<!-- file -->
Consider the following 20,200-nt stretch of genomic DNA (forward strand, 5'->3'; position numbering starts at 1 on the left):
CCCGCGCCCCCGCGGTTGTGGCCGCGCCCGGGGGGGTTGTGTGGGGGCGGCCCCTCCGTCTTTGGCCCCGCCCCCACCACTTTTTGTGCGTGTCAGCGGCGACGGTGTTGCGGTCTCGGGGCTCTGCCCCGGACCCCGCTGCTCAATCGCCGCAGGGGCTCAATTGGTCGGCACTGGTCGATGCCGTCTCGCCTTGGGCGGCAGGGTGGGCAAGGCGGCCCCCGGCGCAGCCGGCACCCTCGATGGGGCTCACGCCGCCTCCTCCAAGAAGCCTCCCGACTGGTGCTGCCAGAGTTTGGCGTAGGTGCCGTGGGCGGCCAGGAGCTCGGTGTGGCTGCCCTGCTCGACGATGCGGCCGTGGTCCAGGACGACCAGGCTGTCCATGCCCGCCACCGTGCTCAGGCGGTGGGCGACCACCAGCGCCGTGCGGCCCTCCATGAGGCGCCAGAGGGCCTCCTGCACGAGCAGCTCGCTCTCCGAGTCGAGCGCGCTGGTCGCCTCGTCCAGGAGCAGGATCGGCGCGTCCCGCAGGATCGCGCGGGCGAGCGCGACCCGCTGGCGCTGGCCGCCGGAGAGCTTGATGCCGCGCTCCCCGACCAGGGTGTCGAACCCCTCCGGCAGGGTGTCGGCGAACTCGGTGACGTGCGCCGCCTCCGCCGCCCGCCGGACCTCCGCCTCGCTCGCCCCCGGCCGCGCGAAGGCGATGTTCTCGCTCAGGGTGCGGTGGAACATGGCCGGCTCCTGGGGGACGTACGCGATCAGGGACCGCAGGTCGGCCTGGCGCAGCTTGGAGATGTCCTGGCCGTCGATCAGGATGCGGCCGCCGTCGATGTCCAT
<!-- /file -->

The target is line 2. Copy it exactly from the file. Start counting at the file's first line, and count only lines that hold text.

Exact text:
CCCGCGCCCCCGCGGTTGTGGCCGCGCCCGGGGGGGTTGTGTGGGGGCGGCCCCTCCGTCTTTGGCCCCGCCCCCACCACTTTTTGTGCGTGTCAGCGGCGACGGTGTTGCGGTCTCGGGGCTCTGCCCCGGACCCCGCTGCTCAATCGCCGCAGGGGCTCAATTGGTCGGCACTGGTCGATGCCGTCTCGCCTTGGGCGGCAGGGTGGGCAAGGCGGCCCCCGGCGCAGCCGGCACCCTCGATGGGGCTCACGCCGCCTCCTCCAAGAAGCCTCCCGACTGGTGCTGCCAGAGTTTGGCGTAGGTGCCGTGGGCGGCCAGGAGCTCGGTGTGGCTGCCCTGCTCGACGATGCGGCCGTGGTCCAGGACGACCAGGCTGTCCATGCCCGCCACCGTGCTCAGGCGGTGGGCGACCACCAGCGCCGTGCGGCCCTCCATGAGGCGCCAGAGGGCCTCCTGCACGAGCAGCTCGCTCTCCGAGTCGAGCGCGCTGGTCGCCTCGTCCAGGAGCAGGATCGGCGCGTCCCGCAGGATCGCGCGGGCGAGCGCGACCCGCTGGCGCTGGCCGCCGGAGAGCTTGATGCCGCGCTCCCCGACCAGGGTGTCGAACCCCTCCGGCAGGGTGTCGGCGAACTCGGTGACGTGCGCCGCCTCCGCCGCCCGCCGGACCTCCGCCTCGCTCGCCCCCGGCCGCGCGAAGGCGATGTTCTCGCTCAGGGTGCGGTGGAACATGGCCGGCTCCTGGGGGACGTACGCGATCAGGGACCGCAGGTCGGCCTGGCGCAGCTTGGAGATGTCCTGGCCGTCGATCAGGATGCGGCCGCCGTCGATGTCCAT